Thus, the cross ram discussed above is a partial answer to the problems of flexibility and both blowout stack height and weight. But there are remaining problems of flexibility, pressure resistance which is very great in oil-well environments and ultimate stack heights.

Thus, it is an object of the present invention to provide an improved blowout preventer.

It is a more specfic object to provide a blowout preventer which is more flexible and has more functions on one level.

It is another object of the invention to provide a blowout preventer which has a great number of functions but yet a relatively lower stack height.

It is another object of the invention to provide increased pressure capabilities without increasing the overall size and weight of a preventer component.

In accordance with the above objects, there is provided a blowout preventer comprising a substantially spherical body having a vertical bore for accommodating a drill string of an oil or gas well and first and second pairs of opposed bores radiating laterally in a common plane from the vertical bore. First and second pairs of replaceable sleeve-like ram guideways are inserted respectively into the first and second pairs of opposed bores. A pair of rams are reciprocable in each pair of the guideways for selectively sealing the vertical bore.

From a method standpoint, apparatus is provided as above and the first and second pairs of ram guideways are selected from a plurality of guideways each having different interior configurations. The selected guideways accommodate different types of rams. These guideways are then inserted into the first and second pairs of opposed bores of the blowout preventer and compatible-types of rams are then placed therein.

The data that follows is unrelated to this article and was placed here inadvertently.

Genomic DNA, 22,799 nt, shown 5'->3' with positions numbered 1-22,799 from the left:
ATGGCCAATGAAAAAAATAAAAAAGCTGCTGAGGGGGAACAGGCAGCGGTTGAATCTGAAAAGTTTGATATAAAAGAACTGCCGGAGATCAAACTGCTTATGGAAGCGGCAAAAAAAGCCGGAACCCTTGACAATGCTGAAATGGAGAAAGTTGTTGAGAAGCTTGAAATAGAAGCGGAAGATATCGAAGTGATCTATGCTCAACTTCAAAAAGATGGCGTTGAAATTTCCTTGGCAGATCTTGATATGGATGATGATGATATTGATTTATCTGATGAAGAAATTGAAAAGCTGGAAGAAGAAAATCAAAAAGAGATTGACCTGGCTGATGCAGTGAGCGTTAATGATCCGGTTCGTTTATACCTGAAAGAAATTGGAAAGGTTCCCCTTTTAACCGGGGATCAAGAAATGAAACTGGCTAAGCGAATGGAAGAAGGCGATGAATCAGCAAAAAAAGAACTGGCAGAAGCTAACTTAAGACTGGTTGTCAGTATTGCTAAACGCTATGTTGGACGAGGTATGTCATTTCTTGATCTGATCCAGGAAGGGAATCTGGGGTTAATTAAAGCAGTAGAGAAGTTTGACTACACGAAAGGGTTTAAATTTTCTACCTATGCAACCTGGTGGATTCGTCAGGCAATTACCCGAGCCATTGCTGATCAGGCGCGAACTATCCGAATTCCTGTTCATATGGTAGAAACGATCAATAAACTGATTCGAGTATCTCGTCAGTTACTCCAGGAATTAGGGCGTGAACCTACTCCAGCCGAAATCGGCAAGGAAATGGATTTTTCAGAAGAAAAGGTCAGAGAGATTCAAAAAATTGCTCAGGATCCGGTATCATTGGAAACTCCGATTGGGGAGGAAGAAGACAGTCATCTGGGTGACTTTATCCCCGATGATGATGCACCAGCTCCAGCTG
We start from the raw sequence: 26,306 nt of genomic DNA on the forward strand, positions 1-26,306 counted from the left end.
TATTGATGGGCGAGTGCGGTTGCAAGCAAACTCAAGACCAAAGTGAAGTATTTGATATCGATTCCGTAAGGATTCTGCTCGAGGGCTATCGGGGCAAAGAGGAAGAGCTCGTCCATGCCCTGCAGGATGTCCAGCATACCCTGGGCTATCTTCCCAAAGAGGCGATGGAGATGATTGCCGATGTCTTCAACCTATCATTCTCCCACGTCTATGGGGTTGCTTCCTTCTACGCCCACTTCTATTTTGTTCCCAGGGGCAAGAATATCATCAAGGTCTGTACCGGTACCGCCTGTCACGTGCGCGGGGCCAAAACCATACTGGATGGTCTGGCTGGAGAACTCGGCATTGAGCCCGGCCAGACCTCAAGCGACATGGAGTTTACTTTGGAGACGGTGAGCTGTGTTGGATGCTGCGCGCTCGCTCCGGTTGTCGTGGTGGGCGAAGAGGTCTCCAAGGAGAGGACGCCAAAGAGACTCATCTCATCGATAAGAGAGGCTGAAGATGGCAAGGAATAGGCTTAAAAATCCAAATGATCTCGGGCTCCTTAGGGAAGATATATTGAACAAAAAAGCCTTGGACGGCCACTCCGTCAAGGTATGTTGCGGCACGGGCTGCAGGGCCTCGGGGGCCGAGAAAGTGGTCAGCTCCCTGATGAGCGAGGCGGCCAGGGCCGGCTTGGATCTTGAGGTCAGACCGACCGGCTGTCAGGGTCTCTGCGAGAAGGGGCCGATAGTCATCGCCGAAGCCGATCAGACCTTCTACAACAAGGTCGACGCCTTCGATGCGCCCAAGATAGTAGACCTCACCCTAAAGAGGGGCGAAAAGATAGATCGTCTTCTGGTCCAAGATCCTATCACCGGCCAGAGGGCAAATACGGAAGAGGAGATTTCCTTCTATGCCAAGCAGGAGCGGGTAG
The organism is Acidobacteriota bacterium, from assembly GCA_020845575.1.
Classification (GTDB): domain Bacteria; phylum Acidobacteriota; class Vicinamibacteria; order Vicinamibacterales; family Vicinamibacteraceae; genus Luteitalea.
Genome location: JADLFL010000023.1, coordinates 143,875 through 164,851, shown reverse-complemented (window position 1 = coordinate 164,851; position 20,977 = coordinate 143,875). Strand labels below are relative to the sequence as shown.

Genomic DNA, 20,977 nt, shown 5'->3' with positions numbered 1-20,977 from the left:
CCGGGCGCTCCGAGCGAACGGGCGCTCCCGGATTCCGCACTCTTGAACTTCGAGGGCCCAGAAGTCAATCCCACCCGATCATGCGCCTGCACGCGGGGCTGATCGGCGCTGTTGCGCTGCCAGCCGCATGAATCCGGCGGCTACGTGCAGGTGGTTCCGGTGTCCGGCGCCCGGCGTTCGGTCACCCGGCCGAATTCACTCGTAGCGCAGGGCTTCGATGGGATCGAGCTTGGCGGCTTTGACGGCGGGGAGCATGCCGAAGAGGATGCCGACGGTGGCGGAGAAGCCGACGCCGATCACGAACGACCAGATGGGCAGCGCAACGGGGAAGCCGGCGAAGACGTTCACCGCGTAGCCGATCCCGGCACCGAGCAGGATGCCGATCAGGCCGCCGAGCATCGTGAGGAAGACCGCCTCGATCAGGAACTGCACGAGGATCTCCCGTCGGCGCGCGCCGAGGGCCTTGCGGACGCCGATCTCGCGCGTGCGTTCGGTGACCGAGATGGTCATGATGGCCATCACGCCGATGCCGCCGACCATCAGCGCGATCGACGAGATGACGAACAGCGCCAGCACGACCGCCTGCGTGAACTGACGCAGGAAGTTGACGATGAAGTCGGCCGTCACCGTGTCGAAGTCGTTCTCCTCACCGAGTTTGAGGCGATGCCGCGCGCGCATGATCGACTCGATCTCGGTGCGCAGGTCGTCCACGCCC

FIG. 1 is a top view of a blowout preventer embodying the present invention.

FIG. 2 is a side elevational view.

FIG. 3 is a cross-sectional view taken along the line 3--3 of FIG. 1.

FIG. 4 is an enlarged cross-sectional view in perspective taken along the line 4--4 of FIG. 3 with some parts eliminated for simplicity.

FIGS. 5A through 5E are different interior configurations of insertable ram guideways of the present invention.

FIG. 6 is a cross-sectional view similar to FIG. 4 but showing more operational portions and in a non-perspective format.

FIGS. 7A and 7B are force vector diagrams showing respectively a side elevation similar to FIG. 2 and a side elevation of a prior-type blowout preventer.

FIGS. 8A and 8B are side elevational views of two alternative embodiments of the invention.


FIGS. 1, 2 and 3 illustrate the basic cross ram blowout preventer of the present invention which includes as its main portion a substantially spherical body 10. As illustrated in FIGS. 2 and 3, the body has a vertical bore 11 through which extends a drill string 12. This is of an oil or gas well, for example. Then, as illustrated in FIG. 1, first and second pairs of ram assemblies, 13a, 13b and 14a, 14b, radiate laterally from the vertical bore 11 and are in the same plane as illustrated in FIG. 2.

Referring more specifically to FIG. 3, upper and lower collars 11a and 11b are inserted into the vertical bore 11 to accommodate the drill string 12. Spherical body 10 has in addition to the vertical bore 11 a first pair of opposed cylindrical bores 16a, 16b and as illustrated in FIG. 4 a second pair 17a, 17b. These bores are, of course, opposed and radiate in a common plane from the vertical bore 11. Inserted into each of these bores are selected pairs of ram guideways 18a, 18b and 19a, 19b. These guideways (or ram compartments--since they store the rams in their inactivated position) are better shown in FIG. 4. They are securely fastened to the spherical body 10 by either a screw or bolt-type fastening which are indicated schematically only. In any case, the fastening must be substantial to resist pressures of up to 25,000 pounds per square inch.